Sunday, December 23, 2012
Being Present for the Holidays
The storylines that hold us back from being present grow strong at this time of year. Often those storylines are about disappointment. The holidays are a time of high expectation. You don't want to end up feeling like a kid who opened all of his presents and didn't get the thing he really wanted.
The "touch and go" technique, which I've blogged about before, is the perfect practice for the holidays. When your uncle is about to make a crazy political statement at dinner, or you're annoyed by
the long line at the grocery store, or even if you didn't get a pony for Christmas, you can give this a try and cut through the chatter in your head.
As soon as you notice that unease appear in your mind, touch it. See what it is. Don't ponder it for too long. As soon as you've tasted it, let it go. It might be the same thing you do during your meditation practice, only now you are practicing it in daily life.
Another thing you can try is extending your heart to others. "Loving kindness" practice entails simply extending warm wishes to those around you. When you see your friends and family this holiday, or simply when you are paying for your groceries, you could extend your heart to the person in front of you and say in your mind something like, "may you enjoy happiness and the root of happiness, may you be free from suffering and the root of suffering." Hold that feeling in your heart. Let it swell. Notice the emotion. The richness of the holidays is pretty much personified by this feeling.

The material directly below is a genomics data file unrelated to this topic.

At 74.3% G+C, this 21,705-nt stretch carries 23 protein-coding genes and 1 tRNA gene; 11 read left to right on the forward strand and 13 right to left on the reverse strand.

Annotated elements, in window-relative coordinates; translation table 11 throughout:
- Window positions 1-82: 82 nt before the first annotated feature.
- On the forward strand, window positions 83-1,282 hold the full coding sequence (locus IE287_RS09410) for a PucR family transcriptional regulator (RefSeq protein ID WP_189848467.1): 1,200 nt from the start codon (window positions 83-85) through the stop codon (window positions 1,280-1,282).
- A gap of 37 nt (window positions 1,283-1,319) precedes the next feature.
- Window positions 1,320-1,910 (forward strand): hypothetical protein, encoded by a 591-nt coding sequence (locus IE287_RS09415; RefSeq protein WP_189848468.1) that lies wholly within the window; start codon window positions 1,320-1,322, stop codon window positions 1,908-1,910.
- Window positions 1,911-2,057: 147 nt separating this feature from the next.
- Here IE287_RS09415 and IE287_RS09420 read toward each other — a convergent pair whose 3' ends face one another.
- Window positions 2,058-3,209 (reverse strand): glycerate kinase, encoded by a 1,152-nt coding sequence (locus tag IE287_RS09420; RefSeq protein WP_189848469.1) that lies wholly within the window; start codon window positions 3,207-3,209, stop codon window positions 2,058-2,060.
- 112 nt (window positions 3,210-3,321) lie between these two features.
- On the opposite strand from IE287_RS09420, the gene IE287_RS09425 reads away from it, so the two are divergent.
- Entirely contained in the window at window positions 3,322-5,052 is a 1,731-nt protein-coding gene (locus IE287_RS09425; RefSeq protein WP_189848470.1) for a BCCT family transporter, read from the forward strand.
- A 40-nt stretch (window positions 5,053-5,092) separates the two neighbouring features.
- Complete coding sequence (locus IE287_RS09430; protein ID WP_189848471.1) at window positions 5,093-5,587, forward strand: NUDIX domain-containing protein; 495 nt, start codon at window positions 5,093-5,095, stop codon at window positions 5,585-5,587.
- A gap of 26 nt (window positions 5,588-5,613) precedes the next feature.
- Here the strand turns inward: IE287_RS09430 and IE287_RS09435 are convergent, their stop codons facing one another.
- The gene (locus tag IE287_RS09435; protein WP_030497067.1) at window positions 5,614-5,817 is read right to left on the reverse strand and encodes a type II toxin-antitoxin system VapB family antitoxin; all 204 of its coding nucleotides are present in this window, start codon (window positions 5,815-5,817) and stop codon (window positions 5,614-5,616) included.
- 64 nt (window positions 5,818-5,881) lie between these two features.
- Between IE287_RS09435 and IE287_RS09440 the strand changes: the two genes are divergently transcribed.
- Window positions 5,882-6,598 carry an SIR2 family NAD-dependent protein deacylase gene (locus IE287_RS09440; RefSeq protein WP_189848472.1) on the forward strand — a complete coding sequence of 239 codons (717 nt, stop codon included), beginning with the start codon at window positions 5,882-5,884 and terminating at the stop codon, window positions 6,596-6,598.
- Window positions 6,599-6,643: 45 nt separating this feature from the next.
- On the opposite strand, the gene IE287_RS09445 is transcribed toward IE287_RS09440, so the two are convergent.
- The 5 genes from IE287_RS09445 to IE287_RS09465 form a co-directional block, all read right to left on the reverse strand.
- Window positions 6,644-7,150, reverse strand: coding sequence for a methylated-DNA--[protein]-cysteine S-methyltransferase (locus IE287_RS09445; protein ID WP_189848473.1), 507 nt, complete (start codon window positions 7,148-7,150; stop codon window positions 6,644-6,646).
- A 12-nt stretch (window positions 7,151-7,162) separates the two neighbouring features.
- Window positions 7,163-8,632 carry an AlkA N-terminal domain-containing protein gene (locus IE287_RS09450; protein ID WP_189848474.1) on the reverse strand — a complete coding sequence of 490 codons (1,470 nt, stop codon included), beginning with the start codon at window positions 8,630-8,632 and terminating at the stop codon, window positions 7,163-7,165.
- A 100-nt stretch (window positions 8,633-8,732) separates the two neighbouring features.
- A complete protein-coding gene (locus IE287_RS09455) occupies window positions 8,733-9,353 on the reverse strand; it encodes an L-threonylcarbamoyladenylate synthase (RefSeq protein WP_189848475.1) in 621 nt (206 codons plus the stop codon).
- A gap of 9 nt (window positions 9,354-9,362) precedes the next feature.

Maybe you'll find yourself wrapped up in a storyline about how Christmas isn't the way it used to be, or your uncle's radical political views, or that sale you want to hit on December 26th. But we could use the holidays to practice being present through all of these mental and emotional challenges. If you can stay present during the holidays, you are well on your way to clicking in and being present when you need to.